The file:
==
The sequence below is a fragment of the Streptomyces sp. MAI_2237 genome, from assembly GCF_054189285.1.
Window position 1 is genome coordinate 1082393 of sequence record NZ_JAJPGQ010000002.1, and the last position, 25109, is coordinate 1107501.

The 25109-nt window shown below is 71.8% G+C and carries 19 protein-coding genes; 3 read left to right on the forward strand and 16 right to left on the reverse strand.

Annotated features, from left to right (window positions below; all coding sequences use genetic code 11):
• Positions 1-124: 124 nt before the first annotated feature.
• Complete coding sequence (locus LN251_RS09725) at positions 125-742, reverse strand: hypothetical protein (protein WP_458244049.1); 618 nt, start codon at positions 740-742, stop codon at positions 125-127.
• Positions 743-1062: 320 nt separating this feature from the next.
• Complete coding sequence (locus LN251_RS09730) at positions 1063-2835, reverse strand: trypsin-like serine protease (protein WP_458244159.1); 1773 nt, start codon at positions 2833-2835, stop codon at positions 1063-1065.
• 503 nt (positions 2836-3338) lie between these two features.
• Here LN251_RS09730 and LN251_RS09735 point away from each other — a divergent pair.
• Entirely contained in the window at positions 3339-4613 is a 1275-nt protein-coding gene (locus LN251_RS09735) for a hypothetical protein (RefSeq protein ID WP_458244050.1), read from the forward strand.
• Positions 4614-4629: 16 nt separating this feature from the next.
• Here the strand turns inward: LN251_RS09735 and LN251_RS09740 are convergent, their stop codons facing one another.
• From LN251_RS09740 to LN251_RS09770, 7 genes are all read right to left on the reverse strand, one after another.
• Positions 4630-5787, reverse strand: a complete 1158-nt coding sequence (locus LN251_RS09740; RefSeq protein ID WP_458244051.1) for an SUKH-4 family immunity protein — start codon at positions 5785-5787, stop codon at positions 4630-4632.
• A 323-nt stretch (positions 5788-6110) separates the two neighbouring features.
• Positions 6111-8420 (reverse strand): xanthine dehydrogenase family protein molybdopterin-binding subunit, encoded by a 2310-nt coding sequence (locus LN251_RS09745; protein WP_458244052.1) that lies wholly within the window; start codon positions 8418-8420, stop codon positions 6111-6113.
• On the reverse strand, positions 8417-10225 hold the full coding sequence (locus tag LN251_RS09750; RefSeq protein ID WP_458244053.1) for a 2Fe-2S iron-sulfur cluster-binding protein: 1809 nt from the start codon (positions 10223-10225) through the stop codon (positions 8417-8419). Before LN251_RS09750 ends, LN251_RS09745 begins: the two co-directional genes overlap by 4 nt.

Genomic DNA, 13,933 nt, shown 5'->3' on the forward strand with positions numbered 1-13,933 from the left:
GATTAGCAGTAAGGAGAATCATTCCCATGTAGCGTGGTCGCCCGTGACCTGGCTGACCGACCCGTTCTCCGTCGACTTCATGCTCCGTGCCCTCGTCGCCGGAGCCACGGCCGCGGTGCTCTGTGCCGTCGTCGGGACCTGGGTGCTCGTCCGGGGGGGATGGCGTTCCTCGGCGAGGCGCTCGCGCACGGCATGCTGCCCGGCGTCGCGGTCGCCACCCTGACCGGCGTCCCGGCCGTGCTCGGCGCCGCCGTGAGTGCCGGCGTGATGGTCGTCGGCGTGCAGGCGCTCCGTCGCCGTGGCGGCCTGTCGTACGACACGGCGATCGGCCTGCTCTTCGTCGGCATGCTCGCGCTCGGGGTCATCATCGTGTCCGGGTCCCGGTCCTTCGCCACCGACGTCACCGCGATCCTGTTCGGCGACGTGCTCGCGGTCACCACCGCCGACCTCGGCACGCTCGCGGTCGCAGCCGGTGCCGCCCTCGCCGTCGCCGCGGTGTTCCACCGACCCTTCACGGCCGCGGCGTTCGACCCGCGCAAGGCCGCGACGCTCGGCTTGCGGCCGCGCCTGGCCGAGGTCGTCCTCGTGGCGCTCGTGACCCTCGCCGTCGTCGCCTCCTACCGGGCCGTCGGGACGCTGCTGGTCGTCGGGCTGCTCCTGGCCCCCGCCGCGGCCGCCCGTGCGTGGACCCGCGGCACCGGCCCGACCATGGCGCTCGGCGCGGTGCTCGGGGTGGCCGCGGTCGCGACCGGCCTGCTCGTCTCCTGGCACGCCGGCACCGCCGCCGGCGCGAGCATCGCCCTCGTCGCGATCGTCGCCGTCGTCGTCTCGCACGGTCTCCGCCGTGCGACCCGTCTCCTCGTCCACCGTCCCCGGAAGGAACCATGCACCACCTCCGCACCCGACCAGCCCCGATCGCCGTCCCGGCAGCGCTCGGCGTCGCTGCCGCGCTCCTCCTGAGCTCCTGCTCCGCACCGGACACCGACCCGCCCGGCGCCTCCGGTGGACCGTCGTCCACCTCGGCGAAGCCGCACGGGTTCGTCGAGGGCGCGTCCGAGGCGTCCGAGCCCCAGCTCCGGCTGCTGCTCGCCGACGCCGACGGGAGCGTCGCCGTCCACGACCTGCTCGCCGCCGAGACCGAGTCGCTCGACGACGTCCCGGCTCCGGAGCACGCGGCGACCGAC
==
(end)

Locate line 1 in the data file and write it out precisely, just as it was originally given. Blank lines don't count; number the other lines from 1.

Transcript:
The sequence below is a fragment of the Streptomyces sp. MAI_2237 genome, from assembly GCF_054189285.1.